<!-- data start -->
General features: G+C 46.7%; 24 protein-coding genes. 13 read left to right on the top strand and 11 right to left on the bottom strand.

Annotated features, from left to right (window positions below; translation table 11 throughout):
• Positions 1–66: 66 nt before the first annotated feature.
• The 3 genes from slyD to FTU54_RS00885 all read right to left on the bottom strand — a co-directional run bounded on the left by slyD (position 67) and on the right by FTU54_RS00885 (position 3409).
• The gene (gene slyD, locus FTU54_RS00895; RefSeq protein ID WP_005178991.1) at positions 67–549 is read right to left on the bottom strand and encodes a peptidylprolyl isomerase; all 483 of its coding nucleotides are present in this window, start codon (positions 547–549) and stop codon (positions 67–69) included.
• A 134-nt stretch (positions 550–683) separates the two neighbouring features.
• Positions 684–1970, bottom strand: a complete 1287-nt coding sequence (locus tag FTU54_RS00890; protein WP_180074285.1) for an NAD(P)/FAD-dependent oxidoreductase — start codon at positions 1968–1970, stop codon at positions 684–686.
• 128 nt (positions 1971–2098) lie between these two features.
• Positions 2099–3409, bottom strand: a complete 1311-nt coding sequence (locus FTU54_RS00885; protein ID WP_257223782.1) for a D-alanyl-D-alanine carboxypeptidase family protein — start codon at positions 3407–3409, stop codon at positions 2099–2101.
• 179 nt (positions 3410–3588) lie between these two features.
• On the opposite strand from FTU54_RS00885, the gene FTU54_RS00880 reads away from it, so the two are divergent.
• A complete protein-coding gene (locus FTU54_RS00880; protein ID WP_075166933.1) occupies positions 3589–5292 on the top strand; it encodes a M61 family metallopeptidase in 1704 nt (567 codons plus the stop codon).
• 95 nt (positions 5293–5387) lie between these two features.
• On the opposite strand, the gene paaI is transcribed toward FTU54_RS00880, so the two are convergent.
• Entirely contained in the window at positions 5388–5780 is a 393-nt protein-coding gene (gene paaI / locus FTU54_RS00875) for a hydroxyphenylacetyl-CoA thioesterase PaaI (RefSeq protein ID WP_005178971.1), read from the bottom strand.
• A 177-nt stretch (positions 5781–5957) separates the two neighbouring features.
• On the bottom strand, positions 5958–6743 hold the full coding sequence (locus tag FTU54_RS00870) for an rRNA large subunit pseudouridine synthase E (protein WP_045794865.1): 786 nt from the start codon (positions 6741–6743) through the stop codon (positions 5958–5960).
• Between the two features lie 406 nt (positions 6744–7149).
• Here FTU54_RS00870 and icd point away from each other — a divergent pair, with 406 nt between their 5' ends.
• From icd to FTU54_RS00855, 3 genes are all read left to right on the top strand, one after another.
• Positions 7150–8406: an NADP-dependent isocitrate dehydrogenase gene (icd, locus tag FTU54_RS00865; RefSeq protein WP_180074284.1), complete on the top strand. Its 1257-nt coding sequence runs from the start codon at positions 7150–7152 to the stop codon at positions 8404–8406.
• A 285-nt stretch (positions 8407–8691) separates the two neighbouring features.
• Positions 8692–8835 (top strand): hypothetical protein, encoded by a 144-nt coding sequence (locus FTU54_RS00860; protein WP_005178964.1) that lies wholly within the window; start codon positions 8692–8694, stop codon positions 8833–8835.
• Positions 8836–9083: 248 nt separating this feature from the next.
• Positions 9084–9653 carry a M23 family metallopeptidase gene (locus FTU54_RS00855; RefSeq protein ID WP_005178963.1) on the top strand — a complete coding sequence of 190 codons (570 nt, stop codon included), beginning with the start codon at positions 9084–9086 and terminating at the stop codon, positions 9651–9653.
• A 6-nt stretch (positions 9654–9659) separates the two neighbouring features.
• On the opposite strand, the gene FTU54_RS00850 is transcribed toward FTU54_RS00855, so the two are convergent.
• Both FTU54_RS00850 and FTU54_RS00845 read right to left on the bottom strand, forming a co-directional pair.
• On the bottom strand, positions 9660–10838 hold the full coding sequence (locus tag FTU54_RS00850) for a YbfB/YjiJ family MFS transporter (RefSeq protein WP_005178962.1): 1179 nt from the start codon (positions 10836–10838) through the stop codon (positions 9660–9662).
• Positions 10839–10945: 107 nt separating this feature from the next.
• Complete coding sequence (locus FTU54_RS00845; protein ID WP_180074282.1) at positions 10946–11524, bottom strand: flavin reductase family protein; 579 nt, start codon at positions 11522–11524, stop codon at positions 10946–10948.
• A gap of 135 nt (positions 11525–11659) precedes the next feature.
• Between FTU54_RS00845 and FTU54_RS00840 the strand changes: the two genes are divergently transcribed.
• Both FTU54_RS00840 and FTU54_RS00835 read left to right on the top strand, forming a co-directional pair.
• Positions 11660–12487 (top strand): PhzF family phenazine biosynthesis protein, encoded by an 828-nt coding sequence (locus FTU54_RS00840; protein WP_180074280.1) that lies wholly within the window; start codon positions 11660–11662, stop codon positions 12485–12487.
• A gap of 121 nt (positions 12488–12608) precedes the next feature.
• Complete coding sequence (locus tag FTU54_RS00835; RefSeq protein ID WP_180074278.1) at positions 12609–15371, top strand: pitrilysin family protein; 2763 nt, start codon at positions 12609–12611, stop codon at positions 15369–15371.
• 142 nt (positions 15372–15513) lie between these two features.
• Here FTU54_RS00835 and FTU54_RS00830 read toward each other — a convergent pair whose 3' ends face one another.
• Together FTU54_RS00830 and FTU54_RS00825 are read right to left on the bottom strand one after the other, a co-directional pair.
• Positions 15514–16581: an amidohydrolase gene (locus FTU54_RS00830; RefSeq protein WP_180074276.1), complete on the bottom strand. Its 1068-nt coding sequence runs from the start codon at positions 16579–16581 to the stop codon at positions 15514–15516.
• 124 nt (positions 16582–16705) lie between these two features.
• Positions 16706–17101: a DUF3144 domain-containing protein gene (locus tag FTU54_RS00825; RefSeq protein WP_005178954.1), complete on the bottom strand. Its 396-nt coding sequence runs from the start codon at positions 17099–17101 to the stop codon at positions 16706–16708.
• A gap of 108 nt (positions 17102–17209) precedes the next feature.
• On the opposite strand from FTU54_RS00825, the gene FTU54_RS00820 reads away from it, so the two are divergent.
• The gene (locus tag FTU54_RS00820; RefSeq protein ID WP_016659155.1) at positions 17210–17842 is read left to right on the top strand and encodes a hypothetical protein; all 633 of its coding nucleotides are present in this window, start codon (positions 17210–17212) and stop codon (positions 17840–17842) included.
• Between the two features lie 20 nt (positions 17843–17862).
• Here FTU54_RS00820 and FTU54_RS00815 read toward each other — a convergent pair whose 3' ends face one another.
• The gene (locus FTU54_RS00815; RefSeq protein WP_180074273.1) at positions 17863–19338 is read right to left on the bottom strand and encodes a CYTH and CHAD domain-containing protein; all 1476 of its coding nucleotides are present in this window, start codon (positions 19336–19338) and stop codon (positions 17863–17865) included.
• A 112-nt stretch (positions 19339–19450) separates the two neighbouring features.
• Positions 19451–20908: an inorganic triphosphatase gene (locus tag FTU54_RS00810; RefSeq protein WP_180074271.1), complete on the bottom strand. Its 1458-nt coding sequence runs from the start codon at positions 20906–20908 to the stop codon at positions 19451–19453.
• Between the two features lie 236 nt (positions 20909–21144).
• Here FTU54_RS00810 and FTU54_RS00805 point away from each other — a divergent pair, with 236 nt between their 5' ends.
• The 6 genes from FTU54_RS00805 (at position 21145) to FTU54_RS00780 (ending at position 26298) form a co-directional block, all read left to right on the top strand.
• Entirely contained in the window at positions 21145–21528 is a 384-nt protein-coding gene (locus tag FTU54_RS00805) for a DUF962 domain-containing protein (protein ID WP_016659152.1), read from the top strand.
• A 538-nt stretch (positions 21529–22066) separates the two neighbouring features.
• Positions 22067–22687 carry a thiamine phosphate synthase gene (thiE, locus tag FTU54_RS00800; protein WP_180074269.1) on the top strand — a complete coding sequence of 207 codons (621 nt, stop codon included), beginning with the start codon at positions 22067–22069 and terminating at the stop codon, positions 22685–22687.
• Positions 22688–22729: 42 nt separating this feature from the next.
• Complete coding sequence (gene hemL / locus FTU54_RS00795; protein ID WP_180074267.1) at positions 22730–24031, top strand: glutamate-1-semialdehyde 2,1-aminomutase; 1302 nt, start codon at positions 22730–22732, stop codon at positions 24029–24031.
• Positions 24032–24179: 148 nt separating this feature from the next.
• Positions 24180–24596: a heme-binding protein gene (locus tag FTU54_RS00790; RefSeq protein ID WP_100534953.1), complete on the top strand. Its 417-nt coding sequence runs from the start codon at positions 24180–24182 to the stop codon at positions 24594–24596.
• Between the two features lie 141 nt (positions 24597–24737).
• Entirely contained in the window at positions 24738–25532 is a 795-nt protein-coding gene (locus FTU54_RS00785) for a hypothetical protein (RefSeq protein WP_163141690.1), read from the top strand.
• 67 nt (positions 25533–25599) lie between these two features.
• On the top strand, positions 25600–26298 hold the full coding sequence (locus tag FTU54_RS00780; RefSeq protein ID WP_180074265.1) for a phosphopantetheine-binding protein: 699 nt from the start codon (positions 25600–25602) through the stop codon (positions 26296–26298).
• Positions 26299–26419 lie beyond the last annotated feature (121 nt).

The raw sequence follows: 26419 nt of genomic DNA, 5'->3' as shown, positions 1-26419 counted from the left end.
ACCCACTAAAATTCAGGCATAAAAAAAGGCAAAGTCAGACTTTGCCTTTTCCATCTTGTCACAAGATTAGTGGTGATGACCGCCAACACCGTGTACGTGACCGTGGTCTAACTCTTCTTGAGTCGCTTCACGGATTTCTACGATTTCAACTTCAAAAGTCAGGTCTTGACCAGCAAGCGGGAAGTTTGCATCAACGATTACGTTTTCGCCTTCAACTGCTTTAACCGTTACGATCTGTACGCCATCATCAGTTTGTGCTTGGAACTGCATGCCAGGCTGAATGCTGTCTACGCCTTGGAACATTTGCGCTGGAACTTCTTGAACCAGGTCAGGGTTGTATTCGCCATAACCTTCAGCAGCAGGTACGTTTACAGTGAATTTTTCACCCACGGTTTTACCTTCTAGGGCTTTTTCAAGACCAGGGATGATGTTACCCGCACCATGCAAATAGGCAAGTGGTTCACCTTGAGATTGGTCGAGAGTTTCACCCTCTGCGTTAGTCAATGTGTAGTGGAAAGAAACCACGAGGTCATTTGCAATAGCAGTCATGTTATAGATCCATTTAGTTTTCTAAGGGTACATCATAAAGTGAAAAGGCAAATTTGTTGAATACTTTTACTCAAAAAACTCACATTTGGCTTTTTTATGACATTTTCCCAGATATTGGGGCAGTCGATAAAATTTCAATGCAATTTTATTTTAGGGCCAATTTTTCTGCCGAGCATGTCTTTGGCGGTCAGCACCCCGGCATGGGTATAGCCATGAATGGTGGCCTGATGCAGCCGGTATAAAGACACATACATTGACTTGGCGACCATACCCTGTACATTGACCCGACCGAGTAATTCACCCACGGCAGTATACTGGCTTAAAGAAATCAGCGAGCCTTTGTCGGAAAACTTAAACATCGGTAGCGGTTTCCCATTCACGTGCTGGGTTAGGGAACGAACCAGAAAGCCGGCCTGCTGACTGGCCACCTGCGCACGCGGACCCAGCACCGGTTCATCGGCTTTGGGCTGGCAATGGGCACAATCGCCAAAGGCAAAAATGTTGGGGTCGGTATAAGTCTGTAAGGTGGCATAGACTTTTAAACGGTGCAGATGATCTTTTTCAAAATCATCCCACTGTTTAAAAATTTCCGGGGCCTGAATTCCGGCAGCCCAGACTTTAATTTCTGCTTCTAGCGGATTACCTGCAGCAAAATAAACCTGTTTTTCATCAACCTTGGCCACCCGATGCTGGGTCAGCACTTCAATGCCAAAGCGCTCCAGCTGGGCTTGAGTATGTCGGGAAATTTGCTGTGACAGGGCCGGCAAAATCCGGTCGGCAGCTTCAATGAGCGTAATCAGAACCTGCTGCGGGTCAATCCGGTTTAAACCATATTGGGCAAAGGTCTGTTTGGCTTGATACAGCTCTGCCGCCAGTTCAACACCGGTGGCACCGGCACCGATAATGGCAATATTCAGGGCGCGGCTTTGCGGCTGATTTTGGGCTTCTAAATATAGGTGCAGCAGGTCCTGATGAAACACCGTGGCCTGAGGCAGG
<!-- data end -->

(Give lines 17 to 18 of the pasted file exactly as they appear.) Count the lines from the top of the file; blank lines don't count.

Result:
• On the bottom strand, positions 5958–6743 hold the full coding sequence (locus tag FTU54_RS00870) for an rRNA large subunit pseudouridine synthase E (protein WP_045794865.1): 786 nt from the start codon (positions 6741–6743) through the stop codon (positions 5958–5960).
• Between the two features lie 406 nt (positions 6744–7149).